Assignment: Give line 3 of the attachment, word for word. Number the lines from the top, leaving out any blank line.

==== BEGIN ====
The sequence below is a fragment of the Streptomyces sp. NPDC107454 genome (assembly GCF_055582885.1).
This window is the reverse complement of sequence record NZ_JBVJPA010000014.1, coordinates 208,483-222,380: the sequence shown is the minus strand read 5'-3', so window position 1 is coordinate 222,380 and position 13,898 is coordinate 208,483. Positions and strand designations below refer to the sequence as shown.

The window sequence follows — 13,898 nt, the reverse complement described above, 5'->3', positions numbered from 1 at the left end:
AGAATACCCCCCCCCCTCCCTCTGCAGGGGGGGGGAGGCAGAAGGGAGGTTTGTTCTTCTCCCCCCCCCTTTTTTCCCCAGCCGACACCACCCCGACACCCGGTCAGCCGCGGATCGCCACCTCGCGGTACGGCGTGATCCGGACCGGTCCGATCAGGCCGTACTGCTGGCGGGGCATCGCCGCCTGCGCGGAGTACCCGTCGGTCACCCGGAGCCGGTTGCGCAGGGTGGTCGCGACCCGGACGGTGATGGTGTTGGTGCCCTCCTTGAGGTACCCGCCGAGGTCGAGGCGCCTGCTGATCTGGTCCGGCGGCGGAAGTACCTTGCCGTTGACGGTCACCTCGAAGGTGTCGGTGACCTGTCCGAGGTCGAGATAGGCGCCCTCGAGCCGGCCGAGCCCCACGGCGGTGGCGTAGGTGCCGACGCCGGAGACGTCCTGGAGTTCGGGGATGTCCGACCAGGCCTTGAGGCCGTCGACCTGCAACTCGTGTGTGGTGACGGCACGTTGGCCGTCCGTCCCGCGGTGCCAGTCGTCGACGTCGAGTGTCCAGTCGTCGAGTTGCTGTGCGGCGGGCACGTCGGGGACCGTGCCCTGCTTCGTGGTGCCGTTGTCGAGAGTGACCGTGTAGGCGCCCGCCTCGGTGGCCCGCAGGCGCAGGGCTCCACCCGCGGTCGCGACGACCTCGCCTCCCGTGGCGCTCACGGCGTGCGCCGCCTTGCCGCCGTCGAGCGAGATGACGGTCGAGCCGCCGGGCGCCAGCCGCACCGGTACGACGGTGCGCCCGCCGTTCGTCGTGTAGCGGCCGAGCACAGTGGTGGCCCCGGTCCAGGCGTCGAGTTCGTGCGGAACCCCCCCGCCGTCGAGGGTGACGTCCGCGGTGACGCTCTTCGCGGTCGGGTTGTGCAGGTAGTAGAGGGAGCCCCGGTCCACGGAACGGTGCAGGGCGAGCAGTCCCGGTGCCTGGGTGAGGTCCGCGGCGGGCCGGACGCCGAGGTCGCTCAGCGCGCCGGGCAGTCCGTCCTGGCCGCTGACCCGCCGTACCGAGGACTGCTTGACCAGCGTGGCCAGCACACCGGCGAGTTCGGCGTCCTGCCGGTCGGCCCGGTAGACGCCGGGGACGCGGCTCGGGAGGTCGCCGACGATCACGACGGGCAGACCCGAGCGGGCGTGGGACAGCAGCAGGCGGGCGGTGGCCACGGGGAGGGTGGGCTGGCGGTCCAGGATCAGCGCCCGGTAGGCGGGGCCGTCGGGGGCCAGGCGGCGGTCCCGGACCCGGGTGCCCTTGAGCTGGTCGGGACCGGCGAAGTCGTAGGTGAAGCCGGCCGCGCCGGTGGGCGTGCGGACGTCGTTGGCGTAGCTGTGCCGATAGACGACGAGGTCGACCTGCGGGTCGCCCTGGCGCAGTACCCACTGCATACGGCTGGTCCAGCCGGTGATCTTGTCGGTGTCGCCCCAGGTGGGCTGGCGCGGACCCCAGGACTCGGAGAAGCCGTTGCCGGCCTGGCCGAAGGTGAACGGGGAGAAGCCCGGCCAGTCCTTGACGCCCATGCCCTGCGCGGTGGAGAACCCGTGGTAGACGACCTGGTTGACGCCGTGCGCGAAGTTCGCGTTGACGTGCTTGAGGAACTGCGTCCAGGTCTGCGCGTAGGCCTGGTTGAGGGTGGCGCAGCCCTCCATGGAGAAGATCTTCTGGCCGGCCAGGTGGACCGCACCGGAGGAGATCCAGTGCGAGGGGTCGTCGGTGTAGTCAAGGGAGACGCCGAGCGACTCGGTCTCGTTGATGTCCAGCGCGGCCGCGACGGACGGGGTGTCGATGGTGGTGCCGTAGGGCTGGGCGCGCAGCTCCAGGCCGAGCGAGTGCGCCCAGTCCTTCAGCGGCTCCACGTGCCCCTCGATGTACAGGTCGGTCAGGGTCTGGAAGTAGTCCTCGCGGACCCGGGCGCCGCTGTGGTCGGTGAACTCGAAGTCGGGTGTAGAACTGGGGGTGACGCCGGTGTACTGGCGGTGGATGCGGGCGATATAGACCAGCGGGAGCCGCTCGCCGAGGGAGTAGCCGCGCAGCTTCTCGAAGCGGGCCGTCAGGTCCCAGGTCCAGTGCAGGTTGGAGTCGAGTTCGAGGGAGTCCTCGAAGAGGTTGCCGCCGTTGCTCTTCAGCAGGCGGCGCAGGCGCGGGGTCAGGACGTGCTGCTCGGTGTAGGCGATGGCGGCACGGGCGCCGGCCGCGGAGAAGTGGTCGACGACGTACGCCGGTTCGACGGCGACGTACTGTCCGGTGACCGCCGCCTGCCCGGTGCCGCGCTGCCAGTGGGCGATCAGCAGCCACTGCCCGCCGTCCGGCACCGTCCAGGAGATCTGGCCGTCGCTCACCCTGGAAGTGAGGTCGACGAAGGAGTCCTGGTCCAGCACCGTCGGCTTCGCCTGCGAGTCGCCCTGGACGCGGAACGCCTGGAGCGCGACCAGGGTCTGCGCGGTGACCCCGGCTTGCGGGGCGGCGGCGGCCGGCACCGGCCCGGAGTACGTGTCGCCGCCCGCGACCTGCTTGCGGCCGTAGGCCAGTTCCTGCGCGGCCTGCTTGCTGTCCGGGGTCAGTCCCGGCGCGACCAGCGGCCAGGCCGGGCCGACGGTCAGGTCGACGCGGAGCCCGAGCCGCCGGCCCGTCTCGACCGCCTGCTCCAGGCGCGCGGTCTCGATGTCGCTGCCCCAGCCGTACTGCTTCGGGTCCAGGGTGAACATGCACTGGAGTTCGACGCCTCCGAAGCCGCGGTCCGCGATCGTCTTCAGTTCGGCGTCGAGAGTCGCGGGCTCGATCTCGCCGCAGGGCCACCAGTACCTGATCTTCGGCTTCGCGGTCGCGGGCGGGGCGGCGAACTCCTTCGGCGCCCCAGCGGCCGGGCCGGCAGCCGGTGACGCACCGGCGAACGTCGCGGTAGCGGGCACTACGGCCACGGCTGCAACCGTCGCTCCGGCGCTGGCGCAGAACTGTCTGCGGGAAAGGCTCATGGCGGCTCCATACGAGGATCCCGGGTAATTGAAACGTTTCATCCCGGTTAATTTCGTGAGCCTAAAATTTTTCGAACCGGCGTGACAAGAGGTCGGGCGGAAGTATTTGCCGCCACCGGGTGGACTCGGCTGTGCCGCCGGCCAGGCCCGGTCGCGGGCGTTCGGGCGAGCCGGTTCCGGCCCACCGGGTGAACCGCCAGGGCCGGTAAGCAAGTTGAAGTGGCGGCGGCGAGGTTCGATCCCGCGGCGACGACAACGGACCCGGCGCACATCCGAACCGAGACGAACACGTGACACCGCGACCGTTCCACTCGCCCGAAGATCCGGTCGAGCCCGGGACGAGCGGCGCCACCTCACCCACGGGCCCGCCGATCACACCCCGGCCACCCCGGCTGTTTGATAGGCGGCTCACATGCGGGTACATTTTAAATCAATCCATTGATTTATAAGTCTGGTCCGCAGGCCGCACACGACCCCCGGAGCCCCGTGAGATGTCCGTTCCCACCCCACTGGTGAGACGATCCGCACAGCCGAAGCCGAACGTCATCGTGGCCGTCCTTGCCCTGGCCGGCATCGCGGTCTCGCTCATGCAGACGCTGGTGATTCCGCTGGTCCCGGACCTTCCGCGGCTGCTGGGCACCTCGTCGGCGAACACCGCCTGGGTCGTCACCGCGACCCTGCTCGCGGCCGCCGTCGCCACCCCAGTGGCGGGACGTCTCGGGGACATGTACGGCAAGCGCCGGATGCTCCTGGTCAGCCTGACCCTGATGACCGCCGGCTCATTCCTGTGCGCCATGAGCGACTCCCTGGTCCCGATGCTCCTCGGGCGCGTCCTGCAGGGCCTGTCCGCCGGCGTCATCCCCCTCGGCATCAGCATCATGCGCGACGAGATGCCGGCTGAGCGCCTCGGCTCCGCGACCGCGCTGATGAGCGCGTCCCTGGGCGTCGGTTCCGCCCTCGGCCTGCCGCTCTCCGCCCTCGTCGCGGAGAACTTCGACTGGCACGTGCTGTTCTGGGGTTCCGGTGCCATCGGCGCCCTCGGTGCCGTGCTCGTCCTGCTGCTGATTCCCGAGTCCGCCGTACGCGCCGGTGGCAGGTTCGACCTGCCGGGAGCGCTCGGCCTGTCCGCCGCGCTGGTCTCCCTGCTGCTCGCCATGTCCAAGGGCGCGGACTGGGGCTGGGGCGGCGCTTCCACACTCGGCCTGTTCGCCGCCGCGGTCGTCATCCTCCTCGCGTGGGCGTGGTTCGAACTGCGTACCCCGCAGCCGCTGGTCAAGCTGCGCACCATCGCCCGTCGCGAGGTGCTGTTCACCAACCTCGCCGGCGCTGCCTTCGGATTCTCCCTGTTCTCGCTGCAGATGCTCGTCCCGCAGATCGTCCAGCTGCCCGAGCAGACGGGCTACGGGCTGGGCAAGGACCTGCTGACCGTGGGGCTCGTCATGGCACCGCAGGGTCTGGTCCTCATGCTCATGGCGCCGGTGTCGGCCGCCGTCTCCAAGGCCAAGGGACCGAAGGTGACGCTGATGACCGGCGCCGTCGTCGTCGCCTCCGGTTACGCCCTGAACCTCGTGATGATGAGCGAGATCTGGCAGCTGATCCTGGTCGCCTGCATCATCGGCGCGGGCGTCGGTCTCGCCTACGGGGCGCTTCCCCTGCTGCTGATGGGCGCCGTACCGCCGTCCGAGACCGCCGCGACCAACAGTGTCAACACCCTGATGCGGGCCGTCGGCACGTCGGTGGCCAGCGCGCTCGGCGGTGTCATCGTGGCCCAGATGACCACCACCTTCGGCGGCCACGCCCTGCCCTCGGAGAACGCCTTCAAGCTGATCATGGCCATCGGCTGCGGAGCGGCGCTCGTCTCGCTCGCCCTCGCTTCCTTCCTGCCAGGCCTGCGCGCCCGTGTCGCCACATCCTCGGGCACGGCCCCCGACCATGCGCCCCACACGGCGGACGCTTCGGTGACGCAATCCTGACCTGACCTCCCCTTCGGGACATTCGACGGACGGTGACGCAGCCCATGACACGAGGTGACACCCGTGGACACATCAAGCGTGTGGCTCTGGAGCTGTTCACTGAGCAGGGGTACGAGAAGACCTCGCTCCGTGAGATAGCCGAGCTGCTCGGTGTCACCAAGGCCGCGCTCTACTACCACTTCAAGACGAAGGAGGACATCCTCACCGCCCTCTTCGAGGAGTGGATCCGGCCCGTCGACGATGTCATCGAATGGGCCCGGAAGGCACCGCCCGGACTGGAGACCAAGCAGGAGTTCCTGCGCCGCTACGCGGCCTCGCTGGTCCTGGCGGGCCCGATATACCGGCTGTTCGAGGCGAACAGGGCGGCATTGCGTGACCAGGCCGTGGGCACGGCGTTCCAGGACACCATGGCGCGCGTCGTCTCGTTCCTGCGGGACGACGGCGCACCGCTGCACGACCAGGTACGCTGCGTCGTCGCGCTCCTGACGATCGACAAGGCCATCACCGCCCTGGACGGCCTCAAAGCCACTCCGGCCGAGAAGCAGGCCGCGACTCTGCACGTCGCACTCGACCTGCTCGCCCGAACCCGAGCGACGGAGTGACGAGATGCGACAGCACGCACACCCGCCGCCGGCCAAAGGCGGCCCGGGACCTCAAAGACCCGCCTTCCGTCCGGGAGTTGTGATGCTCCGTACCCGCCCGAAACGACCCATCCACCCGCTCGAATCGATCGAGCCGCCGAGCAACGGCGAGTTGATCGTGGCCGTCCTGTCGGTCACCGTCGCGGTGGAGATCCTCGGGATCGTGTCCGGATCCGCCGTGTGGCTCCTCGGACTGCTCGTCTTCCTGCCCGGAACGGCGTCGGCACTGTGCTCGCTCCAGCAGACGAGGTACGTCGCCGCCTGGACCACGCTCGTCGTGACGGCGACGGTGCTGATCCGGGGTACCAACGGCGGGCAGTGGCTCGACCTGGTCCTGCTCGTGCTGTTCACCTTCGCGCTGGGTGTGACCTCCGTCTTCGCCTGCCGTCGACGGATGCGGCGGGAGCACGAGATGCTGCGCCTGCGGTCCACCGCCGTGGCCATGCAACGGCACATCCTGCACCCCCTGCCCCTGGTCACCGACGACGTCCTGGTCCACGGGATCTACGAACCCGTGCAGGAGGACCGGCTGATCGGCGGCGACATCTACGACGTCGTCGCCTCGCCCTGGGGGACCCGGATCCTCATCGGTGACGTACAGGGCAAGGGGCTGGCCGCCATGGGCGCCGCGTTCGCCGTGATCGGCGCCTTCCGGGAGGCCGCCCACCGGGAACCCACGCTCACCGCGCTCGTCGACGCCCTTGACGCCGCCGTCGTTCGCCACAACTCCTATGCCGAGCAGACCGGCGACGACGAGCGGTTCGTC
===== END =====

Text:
The window sequence follows — 13,898 nt, the reverse complement described above, 5'->3', positions numbered from 1 at the left end: